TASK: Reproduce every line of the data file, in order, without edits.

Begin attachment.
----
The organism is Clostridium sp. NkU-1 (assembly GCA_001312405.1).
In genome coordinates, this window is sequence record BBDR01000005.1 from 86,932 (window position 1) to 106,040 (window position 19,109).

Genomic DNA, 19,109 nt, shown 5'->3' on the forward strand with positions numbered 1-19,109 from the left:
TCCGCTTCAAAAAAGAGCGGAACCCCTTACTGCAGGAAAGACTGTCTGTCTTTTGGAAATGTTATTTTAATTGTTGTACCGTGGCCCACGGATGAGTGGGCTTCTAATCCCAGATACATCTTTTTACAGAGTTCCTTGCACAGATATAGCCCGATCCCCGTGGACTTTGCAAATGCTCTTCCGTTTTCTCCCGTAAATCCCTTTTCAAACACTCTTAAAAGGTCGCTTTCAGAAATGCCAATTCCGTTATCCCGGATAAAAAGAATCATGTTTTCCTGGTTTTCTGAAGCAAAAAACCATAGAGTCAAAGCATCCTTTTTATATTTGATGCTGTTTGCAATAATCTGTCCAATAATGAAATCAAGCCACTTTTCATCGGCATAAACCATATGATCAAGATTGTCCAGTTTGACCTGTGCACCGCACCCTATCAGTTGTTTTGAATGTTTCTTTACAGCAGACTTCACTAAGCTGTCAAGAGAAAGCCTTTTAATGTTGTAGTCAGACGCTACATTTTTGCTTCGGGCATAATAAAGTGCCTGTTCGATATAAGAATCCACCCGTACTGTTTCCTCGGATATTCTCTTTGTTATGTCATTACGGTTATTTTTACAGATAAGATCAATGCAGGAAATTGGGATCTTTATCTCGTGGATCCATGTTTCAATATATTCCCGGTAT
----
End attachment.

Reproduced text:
The organism is Clostridium sp. NkU-1 (assembly GCA_001312405.1).
In genome coordinates, this window is sequence record BBDR01000005.1 from 86,932 (window position 1) to 106,040 (window position 19,109).

Genomic DNA, 19,109 nt, shown 5'->3' on the forward strand with positions numbered 1-19,109 from the left:
TCCGCTTCAAAAAAGAGCGGAACCCCTTACTGCAGGAAAGACTGTCTGTCTTTTGGAAATGTTATTTTAATTGTTGTACCGTGGCCCACGGATGAGTGGGCTTCTAATCCCAGATACATCTTTTTACAGAGTTCCTTGCACAGATATAGCCCGATCCCCGTGGACTTTGCAAATGCTCTTCCGTTTTCTCCCGTAAATCCCTTTTCAAACACTCTTAAAAGGTCGCTTTCAGAAATGCCAATTCCGTTATCCCGGATAAAAAGAATCATGTTTTCCTGGTTTTCTGAAGCAAAAAACCATAGAGTCAAAGCATCCTTTTTATATTTGATGCTGTTTGCAATAATCTGTCCAATAATGAAATCAAGCCACTTTTCATCGGCATAAACCATATGATCAAGATTGTCCAGTTTGACCTGTGCACCGCACCCTATCAGTTGTTTTGAATGTTTCTTTACAGCAGACTTCACTAAGCTGTCAAGAGAAAGCCTTTTAATGTTGTAGTCAGACGCTACATTTTTGCTTCGGGCATAATAAAGTGCCTGTTCGATATAAGAATCCACCCGTACTGTTTCCTCGGATATTCTCTTTGTTATGTCATTACGGTTATTTTTACAGATAAGATCAATGCAGGAAATTGGGATCTTTATCTCGTGGATCCATGTTTCAATATATTCCCGGTAT